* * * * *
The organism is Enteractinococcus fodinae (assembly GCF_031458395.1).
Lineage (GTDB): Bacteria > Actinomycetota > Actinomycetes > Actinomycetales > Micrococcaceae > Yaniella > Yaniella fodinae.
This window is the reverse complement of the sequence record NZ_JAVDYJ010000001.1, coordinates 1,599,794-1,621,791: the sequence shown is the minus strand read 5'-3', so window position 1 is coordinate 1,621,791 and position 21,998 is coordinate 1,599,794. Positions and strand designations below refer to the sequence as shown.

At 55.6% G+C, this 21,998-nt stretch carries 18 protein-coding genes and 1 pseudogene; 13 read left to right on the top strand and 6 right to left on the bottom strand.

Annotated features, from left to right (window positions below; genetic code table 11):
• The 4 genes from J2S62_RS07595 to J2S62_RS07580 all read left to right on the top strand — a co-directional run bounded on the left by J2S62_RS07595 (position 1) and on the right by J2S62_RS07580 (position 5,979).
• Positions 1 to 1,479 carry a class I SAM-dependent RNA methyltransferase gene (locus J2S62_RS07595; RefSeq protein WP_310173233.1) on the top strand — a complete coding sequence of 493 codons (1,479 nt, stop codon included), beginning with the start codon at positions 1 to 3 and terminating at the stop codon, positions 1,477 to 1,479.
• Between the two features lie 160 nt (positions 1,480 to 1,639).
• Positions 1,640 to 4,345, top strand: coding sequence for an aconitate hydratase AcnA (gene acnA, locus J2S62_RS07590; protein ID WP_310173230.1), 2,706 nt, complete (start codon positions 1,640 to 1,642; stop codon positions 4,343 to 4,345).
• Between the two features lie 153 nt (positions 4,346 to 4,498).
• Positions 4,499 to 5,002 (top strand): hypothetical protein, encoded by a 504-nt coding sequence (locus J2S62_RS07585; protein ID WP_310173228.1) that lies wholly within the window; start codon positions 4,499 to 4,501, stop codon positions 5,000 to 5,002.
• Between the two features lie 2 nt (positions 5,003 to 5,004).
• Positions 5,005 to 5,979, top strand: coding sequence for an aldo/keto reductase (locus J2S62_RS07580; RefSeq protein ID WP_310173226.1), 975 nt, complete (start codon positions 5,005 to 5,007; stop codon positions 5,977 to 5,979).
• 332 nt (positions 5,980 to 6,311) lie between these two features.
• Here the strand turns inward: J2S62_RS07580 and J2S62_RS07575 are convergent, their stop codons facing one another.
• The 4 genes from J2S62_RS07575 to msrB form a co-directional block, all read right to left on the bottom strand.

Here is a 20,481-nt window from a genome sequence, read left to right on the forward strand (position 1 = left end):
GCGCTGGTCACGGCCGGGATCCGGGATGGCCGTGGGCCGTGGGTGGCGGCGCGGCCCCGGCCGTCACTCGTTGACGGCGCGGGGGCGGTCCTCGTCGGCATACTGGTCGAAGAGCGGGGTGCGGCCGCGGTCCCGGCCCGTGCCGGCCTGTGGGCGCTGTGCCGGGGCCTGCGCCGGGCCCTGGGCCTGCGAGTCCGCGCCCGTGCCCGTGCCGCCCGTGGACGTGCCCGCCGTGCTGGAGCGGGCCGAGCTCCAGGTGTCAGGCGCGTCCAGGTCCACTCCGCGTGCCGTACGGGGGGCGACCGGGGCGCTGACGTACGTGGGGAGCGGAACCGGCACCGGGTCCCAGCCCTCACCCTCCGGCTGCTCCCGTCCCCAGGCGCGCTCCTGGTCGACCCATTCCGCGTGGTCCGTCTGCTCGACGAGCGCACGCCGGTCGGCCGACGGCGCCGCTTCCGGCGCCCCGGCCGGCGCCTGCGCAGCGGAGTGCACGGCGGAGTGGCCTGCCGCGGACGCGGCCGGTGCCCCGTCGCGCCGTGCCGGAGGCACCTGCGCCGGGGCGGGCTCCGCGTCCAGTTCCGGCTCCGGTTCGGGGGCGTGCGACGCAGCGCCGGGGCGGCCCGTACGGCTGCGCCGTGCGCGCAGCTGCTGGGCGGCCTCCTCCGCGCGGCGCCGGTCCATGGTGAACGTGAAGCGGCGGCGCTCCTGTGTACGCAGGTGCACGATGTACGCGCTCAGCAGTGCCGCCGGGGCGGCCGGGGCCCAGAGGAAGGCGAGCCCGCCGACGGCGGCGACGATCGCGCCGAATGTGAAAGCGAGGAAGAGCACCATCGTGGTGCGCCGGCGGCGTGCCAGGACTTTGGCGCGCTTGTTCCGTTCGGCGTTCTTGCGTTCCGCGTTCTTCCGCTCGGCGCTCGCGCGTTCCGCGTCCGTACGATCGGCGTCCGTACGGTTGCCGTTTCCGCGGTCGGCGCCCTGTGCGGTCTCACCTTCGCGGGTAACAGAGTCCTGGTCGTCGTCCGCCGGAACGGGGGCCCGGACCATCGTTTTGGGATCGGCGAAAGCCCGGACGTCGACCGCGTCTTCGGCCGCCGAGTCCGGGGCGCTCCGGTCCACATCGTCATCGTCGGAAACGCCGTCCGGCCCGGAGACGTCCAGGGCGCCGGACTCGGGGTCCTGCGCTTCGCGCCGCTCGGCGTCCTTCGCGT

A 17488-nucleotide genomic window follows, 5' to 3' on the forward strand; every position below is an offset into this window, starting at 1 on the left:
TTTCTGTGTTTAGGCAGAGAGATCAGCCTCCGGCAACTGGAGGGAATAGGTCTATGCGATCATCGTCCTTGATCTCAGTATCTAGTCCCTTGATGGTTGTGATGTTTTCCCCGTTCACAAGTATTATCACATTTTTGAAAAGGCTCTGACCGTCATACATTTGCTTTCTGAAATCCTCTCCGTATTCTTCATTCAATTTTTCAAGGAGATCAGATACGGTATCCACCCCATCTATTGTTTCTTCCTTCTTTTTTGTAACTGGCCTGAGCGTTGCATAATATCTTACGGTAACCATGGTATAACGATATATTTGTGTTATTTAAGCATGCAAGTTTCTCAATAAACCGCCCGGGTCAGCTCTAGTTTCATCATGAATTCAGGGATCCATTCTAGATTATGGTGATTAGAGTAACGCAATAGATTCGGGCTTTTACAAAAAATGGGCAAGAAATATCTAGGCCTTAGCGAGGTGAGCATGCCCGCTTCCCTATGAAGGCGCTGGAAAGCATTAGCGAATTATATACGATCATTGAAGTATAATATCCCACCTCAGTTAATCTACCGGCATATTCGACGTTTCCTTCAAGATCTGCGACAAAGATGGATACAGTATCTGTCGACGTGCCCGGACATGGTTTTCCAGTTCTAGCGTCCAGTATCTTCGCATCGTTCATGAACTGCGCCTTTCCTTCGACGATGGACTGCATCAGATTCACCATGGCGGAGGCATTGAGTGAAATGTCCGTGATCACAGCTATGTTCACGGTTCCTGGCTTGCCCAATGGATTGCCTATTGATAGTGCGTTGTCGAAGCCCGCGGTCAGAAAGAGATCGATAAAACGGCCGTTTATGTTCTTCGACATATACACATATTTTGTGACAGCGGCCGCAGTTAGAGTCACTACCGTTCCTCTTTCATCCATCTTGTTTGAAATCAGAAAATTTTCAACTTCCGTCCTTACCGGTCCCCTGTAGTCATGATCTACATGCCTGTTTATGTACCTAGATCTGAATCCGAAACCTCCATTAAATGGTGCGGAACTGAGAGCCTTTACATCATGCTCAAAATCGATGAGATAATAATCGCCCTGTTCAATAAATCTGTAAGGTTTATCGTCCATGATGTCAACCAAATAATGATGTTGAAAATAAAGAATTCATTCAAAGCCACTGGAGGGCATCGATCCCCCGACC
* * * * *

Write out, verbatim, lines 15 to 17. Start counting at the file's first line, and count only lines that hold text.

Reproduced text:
• Here the strand turns inward: J2S62_RS07580 and J2S62_RS07575 are convergent, their stop codons facing one another.
• The 4 genes from J2S62_RS07575 to msrB form a co-directional block, all read right to left on the bottom strand.

Here is a 20,481-nt window from a genome sequence, read left to right on the forward strand (position 1 = left end):